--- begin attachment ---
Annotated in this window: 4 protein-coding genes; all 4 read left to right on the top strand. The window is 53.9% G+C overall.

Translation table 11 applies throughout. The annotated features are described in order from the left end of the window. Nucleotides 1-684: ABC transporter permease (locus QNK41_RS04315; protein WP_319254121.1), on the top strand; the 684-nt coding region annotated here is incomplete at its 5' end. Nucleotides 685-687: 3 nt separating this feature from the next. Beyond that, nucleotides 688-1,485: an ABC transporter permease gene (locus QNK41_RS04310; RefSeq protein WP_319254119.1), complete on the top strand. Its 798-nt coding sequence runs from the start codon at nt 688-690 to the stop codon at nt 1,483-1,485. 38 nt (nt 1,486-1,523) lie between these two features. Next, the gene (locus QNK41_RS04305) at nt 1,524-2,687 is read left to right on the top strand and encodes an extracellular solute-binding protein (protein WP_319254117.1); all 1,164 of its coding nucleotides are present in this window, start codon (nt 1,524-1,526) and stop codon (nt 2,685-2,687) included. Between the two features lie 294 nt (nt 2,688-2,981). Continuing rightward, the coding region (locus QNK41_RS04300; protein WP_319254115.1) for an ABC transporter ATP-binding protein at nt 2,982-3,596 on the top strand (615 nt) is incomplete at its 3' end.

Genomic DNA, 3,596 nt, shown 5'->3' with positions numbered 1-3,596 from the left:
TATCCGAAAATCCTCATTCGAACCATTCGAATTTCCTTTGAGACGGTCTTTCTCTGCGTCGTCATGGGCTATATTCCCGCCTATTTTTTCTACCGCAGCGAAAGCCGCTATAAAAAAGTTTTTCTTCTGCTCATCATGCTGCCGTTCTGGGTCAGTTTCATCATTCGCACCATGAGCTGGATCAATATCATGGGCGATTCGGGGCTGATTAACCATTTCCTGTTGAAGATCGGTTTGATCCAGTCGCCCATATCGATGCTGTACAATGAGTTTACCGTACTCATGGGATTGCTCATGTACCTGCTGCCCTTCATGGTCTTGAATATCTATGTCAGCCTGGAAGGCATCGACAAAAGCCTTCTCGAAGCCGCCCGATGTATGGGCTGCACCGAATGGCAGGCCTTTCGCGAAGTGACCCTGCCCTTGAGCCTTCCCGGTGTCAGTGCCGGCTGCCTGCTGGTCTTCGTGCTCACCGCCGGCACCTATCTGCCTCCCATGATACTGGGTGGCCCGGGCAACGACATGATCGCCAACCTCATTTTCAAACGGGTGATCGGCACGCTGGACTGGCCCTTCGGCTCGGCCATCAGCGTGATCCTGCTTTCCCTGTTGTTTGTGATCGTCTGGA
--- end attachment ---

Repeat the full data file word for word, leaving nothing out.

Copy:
Annotated in this window: 4 protein-coding genes; all 4 read left to right on the top strand. The window is 53.9% G+C overall.

Translation table 11 applies throughout. The annotated features are described in order from the left end of the window. Nucleotides 1-684: ABC transporter permease (locus QNK41_RS04315; protein WP_319254121.1), on the top strand; the 684-nt coding region annotated here is incomplete at its 5' end. Nucleotides 685-687: 3 nt separating this feature from the next. Beyond that, nucleotides 688-1,485: an ABC transporter permease gene (locus QNK41_RS04310; RefSeq protein WP_319254119.1), complete on the top strand. Its 798-nt coding sequence runs from the start codon at nt 688-690 to the stop codon at nt 1,483-1,485. 38 nt (nt 1,486-1,523) lie between these two features. Next, the gene (locus QNK41_RS04305) at nt 1,524-2,687 is read left to right on the top strand and encodes an extracellular solute-binding protein (protein WP_319254117.1); all 1,164 of its coding nucleotides are present in this window, start codon (nt 1,524-1,526) and stop codon (nt 2,685-2,687) included. Between the two features lie 294 nt (nt 2,688-2,981). Continuing rightward, the coding region (locus QNK41_RS04300; protein WP_319254115.1) for an ABC transporter ATP-binding protein at nt 2,982-3,596 on the top strand (615 nt) is incomplete at its 3' end.

Genomic DNA, 3,596 nt, shown 5'->3' with positions numbered 1-3,596 from the left:
TATCCGAAAATCCTCATTCGAACCATTCGAATTTCCTTTGAGACGGTCTTTCTCTGCGTCGTCATGGGCTATATTCCCGCCTATTTTTTCTACCGCAGCGAAAGCCGCTATAAAAAAGTTTTTCTTCTGCTCATCATGCTGCCGTTCTGGGTCAGTTTCATCATTCGCACCATGAGCTGGATCAATATCATGGGCGATTCGGGGCTGATTAACCATTTCCTGTTGAAGATCGGTTTGATCCAGTCGCCCATATCGATGCTGTACAATGAGTTTACCGTACTCATGGGATTGCTCATGTACCTGCTGCCCTTCATGGTCTTGAATATCTATGTCAGCCTGGAAGGCATCGACAAAAGCCTTCTCGAAGCCGCCCGATGTATGGGCTGCACCGAATGGCAGGCCTTTCGCGAAGTGACCCTGCCCTTGAGCCTTCCCGGTGTCAGTGCCGGCTGCCTGCTGGTCTTCGTGCTCACCGCCGGCACCTATCTGCCTCCCATGATACTGGGTGGCCCGGGCAACGACATGATCGCCAACCTCATTTTCAAACGGGTGATCGGCACGCTGGACTGGCCCTTCGGCTCGGCCATCAGCGTGATCCTGCTTTCCCTGTTGTTTGTGATCGTCTGGA